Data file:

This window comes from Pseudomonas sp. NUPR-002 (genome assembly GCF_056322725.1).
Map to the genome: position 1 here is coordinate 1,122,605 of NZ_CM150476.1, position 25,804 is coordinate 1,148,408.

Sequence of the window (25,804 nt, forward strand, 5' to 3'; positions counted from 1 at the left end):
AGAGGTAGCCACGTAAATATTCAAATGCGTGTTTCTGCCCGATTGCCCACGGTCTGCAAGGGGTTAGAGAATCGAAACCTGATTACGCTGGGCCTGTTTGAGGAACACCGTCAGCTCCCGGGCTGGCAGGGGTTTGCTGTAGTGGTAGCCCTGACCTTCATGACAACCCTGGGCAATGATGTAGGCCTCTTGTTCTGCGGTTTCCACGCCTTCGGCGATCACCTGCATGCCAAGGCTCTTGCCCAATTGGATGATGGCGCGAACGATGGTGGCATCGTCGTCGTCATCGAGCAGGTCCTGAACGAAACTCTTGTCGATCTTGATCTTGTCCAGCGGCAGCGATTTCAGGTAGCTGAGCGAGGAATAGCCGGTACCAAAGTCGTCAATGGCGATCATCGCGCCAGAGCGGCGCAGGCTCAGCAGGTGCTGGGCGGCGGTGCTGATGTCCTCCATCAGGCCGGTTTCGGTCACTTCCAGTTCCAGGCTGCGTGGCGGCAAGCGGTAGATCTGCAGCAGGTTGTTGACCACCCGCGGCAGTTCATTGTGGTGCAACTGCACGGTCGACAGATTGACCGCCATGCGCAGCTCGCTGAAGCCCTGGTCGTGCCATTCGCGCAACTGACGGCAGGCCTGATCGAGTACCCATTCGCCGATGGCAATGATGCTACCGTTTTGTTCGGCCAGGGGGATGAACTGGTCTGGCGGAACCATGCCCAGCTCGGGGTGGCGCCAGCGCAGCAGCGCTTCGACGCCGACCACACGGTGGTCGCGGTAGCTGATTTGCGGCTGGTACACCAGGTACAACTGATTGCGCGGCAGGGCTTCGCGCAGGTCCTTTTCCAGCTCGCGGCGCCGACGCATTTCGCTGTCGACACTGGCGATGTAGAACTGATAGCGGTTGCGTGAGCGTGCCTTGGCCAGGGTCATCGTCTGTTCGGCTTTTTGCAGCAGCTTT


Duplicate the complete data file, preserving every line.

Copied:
This window comes from Pseudomonas sp. NUPR-002 (genome assembly GCF_056322725.1).
Map to the genome: position 1 here is coordinate 1,122,605 of NZ_CM150476.1, position 25,804 is coordinate 1,148,408.

Sequence of the window (25,804 nt, forward strand, 5' to 3'; positions counted from 1 at the left end):
AGAGGTAGCCACGTAAATATTCAAATGCGTGTTTCTGCCCGATTGCCCACGGTCTGCAAGGGGTTAGAGAATCGAAACCTGATTACGCTGGGCCTGTTTGAGGAACACCGTCAGCTCCCGGGCTGGCAGGGGTTTGCTGTAGTGGTAGCCCTGACCTTCATGACAACCCTGGGCAATGATGTAGGCCTCTTGTTCTGCGGTTTCCACGCCTTCGGCGATCACCTGCATGCCAAGGCTCTTGCCCAATTGGATGATGGCGCGAACGATGGTGGCATCGTCGTCGTCATCGAGCAGGTCCTGAACGAAACTCTTGTCGATCTTGATCTTGTCCAGCGGCAGCGATTTCAGGTAGCTGAGCGAGGAATAGCCGGTACCAAAGTCGTCAATGGCGATCATCGCGCCAGAGCGGCGCAGGCTCAGCAGGTGCTGGGCGGCGGTGCTGATGTCCTCCATCAGGCCGGTTTCGGTCACTTCCAGTTCCAGGCTGCGTGGCGGCAAGCGGTAGATCTGCAGCAGGTTGTTGACCACCCGCGGCAGTTCATTGTGGTGCAACTGCACGGTCGACAGATTGACCGCCATGCGCAGCTCGCTGAAGCCCTGGTCGTGCCATTCGCGCAACTGACGGCAGGCCTGATCGAGTACCCATTCGCCGATGGCAATGATGCTACCGTTTTGTTCGGCCAGGGGGATGAACTGGTCTGGCGGAACCATGCCCAGCTCGGGGTGGCGCCAGCGCAGCAGCGCTTCGACGCCGACCACACGGTGGTCGCGGTAGCTGATTTGCGGCTGGTACACCAGGTACAACTGATTGCGCGGCAGGGCTTCGCGCAGGTCCTTTTCCAGCTCGCGGCGCCGACGCATTTCGCTGTCGACACTGGCGATGTAGAACTGATAGCGGTTGCGTGAGCGTGCCTTGGCCAGGGTCATCGTCTGTTCGGCTTTTTGCAGCAGCTTT